I met Tonja Reichley earlier this year when I first moved to Ireland via internet serendipity. I was searching online for an herbalist in Kinvara (the village I first landed in before Galway) and found Tonja's website. She is an American (Denver-based) who lives part-time in Ireland and leads herbalism-focused pilgrimages to Ireland. And it just so happened that she was going to be in Kinvara a few days after I contacted her, so we met for coffee and discovered our mutual love of Hildegard of Bingen. I wanted to know more about Hildegard's herbal practices and Tonja wanted to know more about her monastic roots, and so a meaningful friendship was born. I am so delighted to welcome Tonja to our Abbey community, I have been studying herbalism with her this past summer and have been deeply blessed by her presence in my life.
Read more from Tonja about becoming a monk in the world:
The limestone grey stone walls reverberate with our chants of “Awen*, Amen” as we collect stinging nettles and viriditas-infused cleavers. The echoes of our chants mingle with the ancient melodies of the monks who tended to this place for hundreds of year. We feel their presence through the herbs and through our chants. We are a group of pilgrims, monks in the world, harvesting healing herbs in a 12th century infirmary, now sky clad, just as the church it stands next to in the Burren of West Ireland. The herbs who offer their medicine to us today are the same lineage of plants that the monks would have used hundreds of years ago. We, too, create nourishing teas and tinctures with these herbs and are nourished body, mind and spirit, just as our ancestors would have been.
I am an herbalist and this is how I walk through the world as monk. Brighid and Hildegard are my teachers as are the plants themselves who offer thresholds not only to deep healing but to divine connection.
Brighid of Kildare is one of the patron saints of Ireland and prior to her manifestation in human form, she was a triple goddess of this land: a goddess of healing, smithcraft and poetry. She was a midwife and a healer and some of her favorite remedies are now mine: dandelion, blackberry, sleep, water and laughter.
Brighid was so relevant to the Irish people that with the coming of Christianity with St Patrick in the 5th century, she was born as a flesh and blood woman. She traveled the countryside with her white, red-eared cow, offering healing remedies and unlimited amounts of milk from her cow companion. She established a monastery in Kildare and she and her nuns tended to a sacred flame that still burns to this day.
Brighid, the saint, the monk, the herbalist. She is my teacher. I tend to her flame, which burns perpetually in my botanical shop in Denver, a gift from the nuns in Kildare. I visit her holy wells and harvest dandelion to use as medicine. This is how I move through the world as a monk.
I walk in the footsteps of Hildegard of Bingen, a mighty woman who established monasteries and worked with the healing power of herbs 700 years after Brighid of Kildare. Like Brighid, she and her nuns tended their herb gardens and harvested the wild herbs from hedgerows and forests and fertile fields. As a monk in the world, I, too, tend to my herb garden and harvest the humble herbs that grow along boreens in Ireland and in the mountains of Colorado and the alleyways of urban Denver. Tending and harvesting these gifts from God, this is how I walk through the world as a monk.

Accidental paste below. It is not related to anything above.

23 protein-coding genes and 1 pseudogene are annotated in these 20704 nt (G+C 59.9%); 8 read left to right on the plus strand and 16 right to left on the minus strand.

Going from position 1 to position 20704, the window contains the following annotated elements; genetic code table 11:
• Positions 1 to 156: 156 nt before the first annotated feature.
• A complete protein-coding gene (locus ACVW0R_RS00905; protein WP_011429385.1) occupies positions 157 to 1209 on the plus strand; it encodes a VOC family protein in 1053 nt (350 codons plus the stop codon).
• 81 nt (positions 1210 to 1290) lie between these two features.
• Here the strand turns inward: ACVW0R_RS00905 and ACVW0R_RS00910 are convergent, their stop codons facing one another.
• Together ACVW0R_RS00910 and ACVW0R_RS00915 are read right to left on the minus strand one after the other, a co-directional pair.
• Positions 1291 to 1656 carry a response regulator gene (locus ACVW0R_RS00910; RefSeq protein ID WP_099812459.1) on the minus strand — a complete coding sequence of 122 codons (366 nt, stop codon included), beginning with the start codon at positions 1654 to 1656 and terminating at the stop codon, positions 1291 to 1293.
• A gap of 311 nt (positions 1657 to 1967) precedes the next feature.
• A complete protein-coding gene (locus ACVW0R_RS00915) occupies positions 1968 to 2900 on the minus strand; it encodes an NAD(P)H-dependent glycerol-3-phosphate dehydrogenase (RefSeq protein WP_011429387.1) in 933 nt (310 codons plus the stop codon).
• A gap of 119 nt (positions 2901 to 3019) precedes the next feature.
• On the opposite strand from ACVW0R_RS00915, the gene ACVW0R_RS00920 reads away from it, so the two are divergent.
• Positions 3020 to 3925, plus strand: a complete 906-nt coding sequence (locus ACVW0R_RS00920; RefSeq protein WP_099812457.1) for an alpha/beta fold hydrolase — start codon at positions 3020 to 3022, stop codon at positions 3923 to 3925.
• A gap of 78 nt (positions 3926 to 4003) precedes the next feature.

One of Hildegard’s favorite herbs was rose. She believed that adding rose to her healing remedies made stronger, deeper medicines. Rose, in all of her beauty and sweetness, is a great healer for the heart: opening, strengthening, inviting self-love. I, too, use rose in many of my healing remedies believing in the transformative power that it holds, subtly encouraging healing from a place of self-love. Using the herbs that my teachers used, this is how I walk through the world as a monk.
These women, these monks, created and built the paths that I now endeavor to walk. Paths of deep healing and nourishment, offered by God through the plants and through the alchemy that we, as monks and ritualists, infuse into our herbal medicines.
The sun shines brightly into my Irish cottage, as the hands who harvested nettles and cleavers and blackberry from the ruins of the monastic infirmary, now transmute the plants into medicine. We sit in circle as our ancestors did, we look upon a landscape of grey and green and hills and cairns, a landscape little changed in hundreds of years. We give of our love and intention as we create medicine. We receive.
This, this is how I walk through the world as a monk.
*Awen is a Gaelic word meaning creative inspiration, divine wholeness, bliss. I like chanting Awen and Amen together… the W in Awen representing woman and the M in Amen representing man. Divine wholeness, yes!
Herbalist (BS, MBA) Tonja Reichley spends her time in the urban alleyways of Denver and on the windswept coast of western Ireland foraging for wild herbs to nourish, heal and revitalize the whole self. She loves the power and connection of ritual and ancient Celtic monastic traditions. She created MoonDance Botanicals, a herbal boutique where all products are handcrafted by a collaborative herbal community and is the author of The Way of Brighid Oracle Cards, a 33-card deck dedicated to Irish goddess and saint, Brighid offering reflections, meditations and affirmations.. Her new book The Holy Wildness: Awakening to Ancient Rhythms of Sacred Irish Landscape explores how the turas, the holy journey, offers thresholds to sensual secrets, deep yearnings and spiraled awakenings. Visit her website at www.dancingwiththewild.com .